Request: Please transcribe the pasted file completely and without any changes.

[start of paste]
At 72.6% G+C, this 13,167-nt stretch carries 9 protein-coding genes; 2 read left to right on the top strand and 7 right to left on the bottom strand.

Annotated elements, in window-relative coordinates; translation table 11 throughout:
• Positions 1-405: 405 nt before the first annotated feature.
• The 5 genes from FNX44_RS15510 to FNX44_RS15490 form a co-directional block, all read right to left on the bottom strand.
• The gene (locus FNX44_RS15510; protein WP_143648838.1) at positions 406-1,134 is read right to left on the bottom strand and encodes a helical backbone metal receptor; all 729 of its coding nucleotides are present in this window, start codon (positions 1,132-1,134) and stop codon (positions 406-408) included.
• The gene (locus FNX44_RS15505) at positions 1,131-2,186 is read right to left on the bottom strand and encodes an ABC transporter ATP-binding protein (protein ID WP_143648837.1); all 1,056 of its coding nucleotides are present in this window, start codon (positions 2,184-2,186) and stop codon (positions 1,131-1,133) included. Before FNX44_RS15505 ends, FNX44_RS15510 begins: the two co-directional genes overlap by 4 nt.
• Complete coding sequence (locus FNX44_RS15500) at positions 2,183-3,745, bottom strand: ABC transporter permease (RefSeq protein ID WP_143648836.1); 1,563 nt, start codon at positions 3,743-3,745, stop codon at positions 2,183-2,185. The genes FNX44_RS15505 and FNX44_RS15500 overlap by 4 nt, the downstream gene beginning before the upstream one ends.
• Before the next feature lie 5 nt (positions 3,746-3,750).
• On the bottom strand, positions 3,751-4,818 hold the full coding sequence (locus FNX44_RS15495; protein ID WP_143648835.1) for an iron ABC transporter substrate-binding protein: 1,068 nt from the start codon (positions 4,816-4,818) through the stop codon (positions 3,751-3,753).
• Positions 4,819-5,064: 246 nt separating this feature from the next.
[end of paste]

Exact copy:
At 72.6% G+C, this 13,167-nt stretch carries 9 protein-coding genes; 2 read left to right on the top strand and 7 right to left on the bottom strand.

Annotated elements, in window-relative coordinates; translation table 11 throughout:
• Positions 1-405: 405 nt before the first annotated feature.
• The 5 genes from FNX44_RS15510 to FNX44_RS15490 form a co-directional block, all read right to left on the bottom strand.
• The gene (locus FNX44_RS15510; protein WP_143648838.1) at positions 406-1,134 is read right to left on the bottom strand and encodes a helical backbone metal receptor; all 729 of its coding nucleotides are present in this window, start codon (positions 1,132-1,134) and stop codon (positions 406-408) included.
• The gene (locus FNX44_RS15505) at positions 1,131-2,186 is read right to left on the bottom strand and encodes an ABC transporter ATP-binding protein (protein ID WP_143648837.1); all 1,056 of its coding nucleotides are present in this window, start codon (positions 2,184-2,186) and stop codon (positions 1,131-1,133) included. Before FNX44_RS15505 ends, FNX44_RS15510 begins: the two co-directional genes overlap by 4 nt.
• Complete coding sequence (locus FNX44_RS15500) at positions 2,183-3,745, bottom strand: ABC transporter permease (RefSeq protein ID WP_143648836.1); 1,563 nt, start codon at positions 3,743-3,745, stop codon at positions 2,183-2,185. The genes FNX44_RS15505 and FNX44_RS15500 overlap by 4 nt, the downstream gene beginning before the upstream one ends.
• Before the next feature lie 5 nt (positions 3,746-3,750).
• On the bottom strand, positions 3,751-4,818 hold the full coding sequence (locus FNX44_RS15495; protein ID WP_143648835.1) for an iron ABC transporter substrate-binding protein: 1,068 nt from the start codon (positions 4,816-4,818) through the stop codon (positions 3,751-3,753).
• Positions 4,819-5,064: 246 nt separating this feature from the next.